Updated on September 17, 2021
Management of Pain
Pain is defined by the International Association for the Study of Pain as ‘an unpleasant sensory and emotional experience, associated with actual or potential tissue damage’. Chronic pain is where pain persists for 3 months or more. Pain is an individual, multifactorial experience influenced by culture, previous pain events, belief, mood and ability to cope. The perception of the amount and severity of a pain varies from person to person and as such, the management of pain needs to be customised for each person.
Click to view Pfizer video on Chronic Pain
Types of pain symptoms
- Nociceptive pain is characterised by throbbing, sore, dull pain or tender sensations. Examples include any inflammation, arthritis, wear and tear of the joints, after injury or post-operation pain
- Neuropathic pain is characterised by electric shock, stabbing sensation, feeling cold or hot, tingling, prickling or pins and needles sensations. Examples include trigeminal or post herpetic neuralgia, diabetic neuropathy or pain after stroke
- Nociplastic or Centralised pain is increased sensitivity to light or noise in apparently normal tissues. Examples include fibromyalgia, irritable bowel syndrome, complex regional pain syndrome or chronic back pain
Measurement of Pain
Pain can be measured using a Visual Analog Scale as shown below. It is useful to keep a Pain Diary or use TELEME Pain / Mood Health Tracker to help you record your symptoms regularly to share with your doctor treating you. Do also describe any factors or events which aggravate the pain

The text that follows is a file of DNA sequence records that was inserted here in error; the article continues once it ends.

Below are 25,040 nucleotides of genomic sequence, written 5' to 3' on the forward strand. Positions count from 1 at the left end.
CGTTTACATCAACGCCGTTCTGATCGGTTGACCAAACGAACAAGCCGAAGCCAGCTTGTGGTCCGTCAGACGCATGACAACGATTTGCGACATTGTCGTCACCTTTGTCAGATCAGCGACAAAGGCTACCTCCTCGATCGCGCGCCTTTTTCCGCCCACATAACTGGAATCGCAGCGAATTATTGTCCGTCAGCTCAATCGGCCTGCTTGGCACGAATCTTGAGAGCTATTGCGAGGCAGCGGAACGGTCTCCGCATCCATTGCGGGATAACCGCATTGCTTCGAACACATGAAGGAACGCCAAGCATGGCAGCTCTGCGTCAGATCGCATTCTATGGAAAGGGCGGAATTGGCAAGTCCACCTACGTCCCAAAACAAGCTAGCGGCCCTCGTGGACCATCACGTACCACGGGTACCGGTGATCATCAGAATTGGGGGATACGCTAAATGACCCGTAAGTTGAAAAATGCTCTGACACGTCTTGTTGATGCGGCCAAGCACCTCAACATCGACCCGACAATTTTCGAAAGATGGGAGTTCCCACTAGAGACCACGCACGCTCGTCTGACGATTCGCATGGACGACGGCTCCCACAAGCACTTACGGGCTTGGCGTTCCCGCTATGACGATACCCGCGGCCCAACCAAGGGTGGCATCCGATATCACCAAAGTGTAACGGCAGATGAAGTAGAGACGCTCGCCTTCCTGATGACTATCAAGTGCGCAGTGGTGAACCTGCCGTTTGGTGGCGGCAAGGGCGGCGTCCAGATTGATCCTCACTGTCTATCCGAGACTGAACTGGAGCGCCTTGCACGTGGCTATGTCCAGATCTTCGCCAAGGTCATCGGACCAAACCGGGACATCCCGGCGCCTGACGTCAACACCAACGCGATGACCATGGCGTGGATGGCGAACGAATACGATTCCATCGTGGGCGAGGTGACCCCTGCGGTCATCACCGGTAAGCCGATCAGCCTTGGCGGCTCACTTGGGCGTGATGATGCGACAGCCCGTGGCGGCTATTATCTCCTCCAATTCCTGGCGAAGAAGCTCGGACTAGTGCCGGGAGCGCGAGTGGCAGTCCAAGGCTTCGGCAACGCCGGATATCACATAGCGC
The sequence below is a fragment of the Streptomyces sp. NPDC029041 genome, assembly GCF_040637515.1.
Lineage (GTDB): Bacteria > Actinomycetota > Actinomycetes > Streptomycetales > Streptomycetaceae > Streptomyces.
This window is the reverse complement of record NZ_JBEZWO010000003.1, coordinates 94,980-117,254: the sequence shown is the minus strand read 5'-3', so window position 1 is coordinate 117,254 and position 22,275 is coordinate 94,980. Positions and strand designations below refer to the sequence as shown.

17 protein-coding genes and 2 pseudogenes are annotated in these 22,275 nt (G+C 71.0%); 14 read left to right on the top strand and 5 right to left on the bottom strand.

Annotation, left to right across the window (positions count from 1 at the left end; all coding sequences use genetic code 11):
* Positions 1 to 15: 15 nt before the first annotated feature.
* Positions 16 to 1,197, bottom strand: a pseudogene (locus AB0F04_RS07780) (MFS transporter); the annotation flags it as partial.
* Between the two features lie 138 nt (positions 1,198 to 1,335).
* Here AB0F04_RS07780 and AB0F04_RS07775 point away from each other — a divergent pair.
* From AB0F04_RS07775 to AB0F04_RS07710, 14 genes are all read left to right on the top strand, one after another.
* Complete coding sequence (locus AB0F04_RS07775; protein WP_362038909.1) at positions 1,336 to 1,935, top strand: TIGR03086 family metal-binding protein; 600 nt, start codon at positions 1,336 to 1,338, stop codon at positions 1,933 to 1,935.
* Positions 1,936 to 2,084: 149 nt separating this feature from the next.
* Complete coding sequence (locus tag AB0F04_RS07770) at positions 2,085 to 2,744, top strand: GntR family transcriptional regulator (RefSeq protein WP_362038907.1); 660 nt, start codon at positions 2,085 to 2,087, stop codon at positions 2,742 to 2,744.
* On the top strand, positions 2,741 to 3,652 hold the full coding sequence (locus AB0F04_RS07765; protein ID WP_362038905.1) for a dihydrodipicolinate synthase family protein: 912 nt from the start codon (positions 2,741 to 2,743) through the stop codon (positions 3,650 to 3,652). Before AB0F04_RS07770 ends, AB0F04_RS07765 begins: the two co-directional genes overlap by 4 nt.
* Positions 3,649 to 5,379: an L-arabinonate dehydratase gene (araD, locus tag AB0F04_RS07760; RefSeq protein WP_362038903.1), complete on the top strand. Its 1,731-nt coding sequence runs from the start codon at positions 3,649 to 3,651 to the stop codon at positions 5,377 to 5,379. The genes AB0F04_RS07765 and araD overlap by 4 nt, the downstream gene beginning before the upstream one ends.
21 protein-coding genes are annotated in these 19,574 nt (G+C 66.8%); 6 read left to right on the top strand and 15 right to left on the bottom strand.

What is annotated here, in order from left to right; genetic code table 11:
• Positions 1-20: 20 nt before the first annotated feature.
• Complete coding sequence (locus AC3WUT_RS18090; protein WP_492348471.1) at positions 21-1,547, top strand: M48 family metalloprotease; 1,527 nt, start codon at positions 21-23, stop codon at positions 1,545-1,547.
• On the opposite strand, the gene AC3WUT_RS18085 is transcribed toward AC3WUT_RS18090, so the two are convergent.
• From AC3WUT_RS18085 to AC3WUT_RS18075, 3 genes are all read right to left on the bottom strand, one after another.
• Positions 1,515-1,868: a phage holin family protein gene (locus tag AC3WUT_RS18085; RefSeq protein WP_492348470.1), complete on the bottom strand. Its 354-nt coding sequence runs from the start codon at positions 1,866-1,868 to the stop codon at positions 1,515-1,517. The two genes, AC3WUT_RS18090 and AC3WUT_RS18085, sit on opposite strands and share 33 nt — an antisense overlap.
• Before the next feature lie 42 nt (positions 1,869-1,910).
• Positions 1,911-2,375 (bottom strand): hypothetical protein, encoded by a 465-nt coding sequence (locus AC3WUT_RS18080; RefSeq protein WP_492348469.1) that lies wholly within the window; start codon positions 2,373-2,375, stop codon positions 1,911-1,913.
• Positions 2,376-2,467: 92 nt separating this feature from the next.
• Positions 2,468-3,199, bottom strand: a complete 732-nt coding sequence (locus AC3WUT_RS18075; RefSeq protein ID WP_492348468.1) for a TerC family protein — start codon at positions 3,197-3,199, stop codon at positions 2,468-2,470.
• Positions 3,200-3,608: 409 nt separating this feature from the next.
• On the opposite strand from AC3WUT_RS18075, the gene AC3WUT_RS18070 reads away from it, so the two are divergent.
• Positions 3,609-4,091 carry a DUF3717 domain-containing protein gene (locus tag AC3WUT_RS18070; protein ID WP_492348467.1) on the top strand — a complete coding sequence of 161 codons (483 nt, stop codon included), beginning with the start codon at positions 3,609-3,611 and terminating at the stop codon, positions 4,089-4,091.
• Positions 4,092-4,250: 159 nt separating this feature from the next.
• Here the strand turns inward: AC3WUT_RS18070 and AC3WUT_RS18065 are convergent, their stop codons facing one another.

Management of Pain
The goal of pain management for the patient is to
- Reduce (rather than eliminate) the perception of pain
- Restore or increase the physical activity levels
- Improve the quality of life
- Minimise any side effects of the pain medication prescribed to you
Click to view Health Navigator NZ on Tips on Managing Chronic Pain
Self Help Tips
As a patient, you also need to help yourself by adopting a healthier lifestyle and change your mindset towards the cause of your pain
- Eat well and adopt healthy sleep habits
- Change the way you think about your pain and adopt a more positive attitude towards life
- Stay active and do regular gentle exercises like walking
- Distract yourself and practice mindfulness to keep your mind off the pain
- Reduce stress by learning to relax
- Massage therapy or acupuncture may help to relieve pain in some cases
- Discuss with your doctor for a pain regime suitable for your health condition
- Spend quality time with your family and friends or join a support group
- Consider attending a pain self-management program
- Talk to a counsellor to share your concerns or worries
Discuss your pain management with your doctor or pain specialist
Disclaimer. TELEME blog posts contains general information about health conditions and treatments. It is not intended to be a substitute for professional medical advice, diagnosis or treatment. The information is not advice and should not be treated as such.
If you think you may be suffering from any medical condition, you should seek immediate medical attention from your doctor or other professional healthcare providers. You should never delay seeking medical advice, disregard medical advice, or discontinue medical treatment because of information on this website.
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